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Shorebirds include the avocets, oystercatchers, phalaropes, plovers, sandpipers, stilts, snipes, and turnstones. In general, they have long, thin legs with little to no webbing on the feet. Differences in bill length and shape allow shorebird species to preferentially forage for food within their shared habitat, either on dry soil, mud, or in shallow water.

Shorebirds are famous for their globe-spanning migrations, sometimes entailing thousands of miles of travel. Areas like the Oregon coast provide what's known as "stopover" habitat: a place to land and rest and fatten up en route. Shorebirds eat a variety of invertebrate prey including worms, insect larva, amphipods, copepods, crustaceans, and mollusks. 

  • Black Oystercatcher

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    Often found poking around rocky shorelines in the intertidal zone, Black Oystercatchers are a chatty, vivacious presence. Despite its name, this vermillion-beaked shorebird catches not oysters but mainly mussels and limpets for food. Black Oystercatchers nest just above the high-tide mark, on beaches and slopes in areas where prey is abundant. Outside of the breeding season, look for flocks of these unmistakable birds foraging on our coast.

  • Red-necked Phalarope

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    An uncommon and transitory visitor to our coastal marshes in winter and spring, Red-necked Phalaropes are one of the smallest and most eccentric of shorebirds. Like the closely-related Red Phalarope, this Arctic-nesting bird spends the majority of its time on the open ocean, feeding on plankton at upwellings and other convergences for up to 9 months at a stretch. (The third phalarope species, Wilson's, is more of a landlubber, inhabiting the continent's interior.) Phalaropes typically feed while afloat, frenetically kicking their legs to bring particles to the surface—a technique that incidentally causes the bird to spin like a top. Also like other phalaropes, this species is sexually dimorphic but in an unexpected way: females are larger and more brightly plumaged than males; females compete heatedly for mates; and males do all the nest-building and brooding.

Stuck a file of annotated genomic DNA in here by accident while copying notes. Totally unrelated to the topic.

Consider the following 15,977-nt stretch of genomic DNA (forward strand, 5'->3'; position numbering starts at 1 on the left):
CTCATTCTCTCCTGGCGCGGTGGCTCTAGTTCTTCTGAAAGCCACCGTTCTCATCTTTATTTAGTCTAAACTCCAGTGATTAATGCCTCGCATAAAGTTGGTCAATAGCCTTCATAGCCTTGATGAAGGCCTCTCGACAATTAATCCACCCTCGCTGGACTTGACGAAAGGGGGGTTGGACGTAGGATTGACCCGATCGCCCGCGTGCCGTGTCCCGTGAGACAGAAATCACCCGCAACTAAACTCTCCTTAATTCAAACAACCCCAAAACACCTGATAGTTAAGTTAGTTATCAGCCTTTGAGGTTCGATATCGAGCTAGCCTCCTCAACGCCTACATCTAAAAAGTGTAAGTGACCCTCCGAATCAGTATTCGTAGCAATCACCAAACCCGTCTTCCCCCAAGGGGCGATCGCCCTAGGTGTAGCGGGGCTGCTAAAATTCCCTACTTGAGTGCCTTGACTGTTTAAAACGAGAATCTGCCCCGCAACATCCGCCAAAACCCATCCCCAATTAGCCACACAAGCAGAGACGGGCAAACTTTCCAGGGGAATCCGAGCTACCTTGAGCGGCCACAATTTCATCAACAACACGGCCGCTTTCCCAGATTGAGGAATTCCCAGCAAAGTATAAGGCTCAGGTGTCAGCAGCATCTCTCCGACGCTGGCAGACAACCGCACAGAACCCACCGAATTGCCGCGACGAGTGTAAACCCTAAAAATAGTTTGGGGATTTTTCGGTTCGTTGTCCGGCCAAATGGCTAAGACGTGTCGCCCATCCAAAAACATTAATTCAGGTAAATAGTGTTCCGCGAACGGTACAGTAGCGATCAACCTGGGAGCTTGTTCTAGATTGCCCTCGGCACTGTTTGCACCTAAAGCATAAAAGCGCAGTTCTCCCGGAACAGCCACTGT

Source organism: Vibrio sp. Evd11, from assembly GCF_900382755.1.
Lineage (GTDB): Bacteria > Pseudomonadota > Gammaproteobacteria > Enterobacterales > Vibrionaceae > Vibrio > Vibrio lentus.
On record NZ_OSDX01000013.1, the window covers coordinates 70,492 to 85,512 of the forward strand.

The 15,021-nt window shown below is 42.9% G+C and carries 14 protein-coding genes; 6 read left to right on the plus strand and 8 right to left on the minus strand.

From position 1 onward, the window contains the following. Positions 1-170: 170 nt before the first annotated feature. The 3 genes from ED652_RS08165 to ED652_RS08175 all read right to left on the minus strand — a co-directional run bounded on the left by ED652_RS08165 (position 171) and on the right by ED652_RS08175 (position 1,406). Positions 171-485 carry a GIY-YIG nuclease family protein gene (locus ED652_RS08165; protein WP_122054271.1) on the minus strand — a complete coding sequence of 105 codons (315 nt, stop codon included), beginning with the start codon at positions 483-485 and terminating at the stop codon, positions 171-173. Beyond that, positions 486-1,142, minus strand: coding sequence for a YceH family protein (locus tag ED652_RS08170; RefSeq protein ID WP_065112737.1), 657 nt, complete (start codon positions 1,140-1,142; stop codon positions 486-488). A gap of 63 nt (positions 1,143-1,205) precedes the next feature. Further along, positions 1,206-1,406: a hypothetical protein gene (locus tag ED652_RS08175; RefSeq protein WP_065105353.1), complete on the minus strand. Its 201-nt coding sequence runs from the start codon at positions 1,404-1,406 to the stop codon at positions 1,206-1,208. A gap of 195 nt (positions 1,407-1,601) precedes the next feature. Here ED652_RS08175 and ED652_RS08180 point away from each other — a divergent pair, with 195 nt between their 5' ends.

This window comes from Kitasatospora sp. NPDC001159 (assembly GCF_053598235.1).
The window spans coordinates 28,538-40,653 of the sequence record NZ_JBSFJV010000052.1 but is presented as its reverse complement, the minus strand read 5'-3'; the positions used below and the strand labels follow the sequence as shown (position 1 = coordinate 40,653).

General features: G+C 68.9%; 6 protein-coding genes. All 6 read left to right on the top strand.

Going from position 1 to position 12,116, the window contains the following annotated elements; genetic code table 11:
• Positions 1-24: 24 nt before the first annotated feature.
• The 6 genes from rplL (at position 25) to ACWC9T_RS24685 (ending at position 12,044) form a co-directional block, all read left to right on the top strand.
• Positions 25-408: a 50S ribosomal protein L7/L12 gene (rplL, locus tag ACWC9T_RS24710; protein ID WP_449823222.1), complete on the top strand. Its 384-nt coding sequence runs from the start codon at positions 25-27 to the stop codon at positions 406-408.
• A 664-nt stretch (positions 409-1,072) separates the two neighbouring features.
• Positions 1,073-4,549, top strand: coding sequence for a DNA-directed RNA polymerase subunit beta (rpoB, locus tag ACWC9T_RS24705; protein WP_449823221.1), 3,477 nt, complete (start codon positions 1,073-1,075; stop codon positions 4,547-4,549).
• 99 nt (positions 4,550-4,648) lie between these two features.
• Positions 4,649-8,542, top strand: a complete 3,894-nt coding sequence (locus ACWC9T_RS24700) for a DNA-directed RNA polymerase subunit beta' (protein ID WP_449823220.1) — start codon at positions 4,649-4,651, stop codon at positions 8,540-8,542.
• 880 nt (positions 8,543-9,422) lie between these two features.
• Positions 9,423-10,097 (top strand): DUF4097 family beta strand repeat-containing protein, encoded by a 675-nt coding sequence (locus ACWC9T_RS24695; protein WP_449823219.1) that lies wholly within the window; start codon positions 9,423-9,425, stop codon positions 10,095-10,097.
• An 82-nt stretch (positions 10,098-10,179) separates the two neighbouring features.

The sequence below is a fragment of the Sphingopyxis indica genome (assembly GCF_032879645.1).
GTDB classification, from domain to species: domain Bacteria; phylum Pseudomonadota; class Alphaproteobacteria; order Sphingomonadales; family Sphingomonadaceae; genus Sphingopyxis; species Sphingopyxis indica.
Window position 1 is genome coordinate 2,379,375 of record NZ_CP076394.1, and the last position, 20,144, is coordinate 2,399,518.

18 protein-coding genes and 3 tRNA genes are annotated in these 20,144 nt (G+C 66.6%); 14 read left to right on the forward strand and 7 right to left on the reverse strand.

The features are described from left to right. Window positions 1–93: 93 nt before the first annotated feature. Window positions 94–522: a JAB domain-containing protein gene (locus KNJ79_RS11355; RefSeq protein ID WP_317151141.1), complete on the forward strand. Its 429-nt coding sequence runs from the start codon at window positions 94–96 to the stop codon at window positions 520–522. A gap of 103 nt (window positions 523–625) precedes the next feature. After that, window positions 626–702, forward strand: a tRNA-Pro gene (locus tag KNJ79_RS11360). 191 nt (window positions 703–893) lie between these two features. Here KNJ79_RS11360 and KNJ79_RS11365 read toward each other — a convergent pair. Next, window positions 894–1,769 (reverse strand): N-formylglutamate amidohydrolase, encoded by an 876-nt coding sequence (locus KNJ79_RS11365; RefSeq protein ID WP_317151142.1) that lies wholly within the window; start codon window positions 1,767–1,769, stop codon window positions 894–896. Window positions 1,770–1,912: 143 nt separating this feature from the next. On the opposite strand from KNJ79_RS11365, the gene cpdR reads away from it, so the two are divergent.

• Western Sandpiper

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    The Western Sandpiper breeds mostly in Alaska and winters along the coast from California to South America. They are the most common migrating shorebird seen on the Oregon coast. Western Sandpipers are found in estuaries, beaches and mudflats, feeding and resting before resuming their migration. As a sandpiper, this species belongs to an informal group of small shorebirds known as "peeps," so-called because of their almost incessant twittering amongst themselves. 

  • Least Sandpiper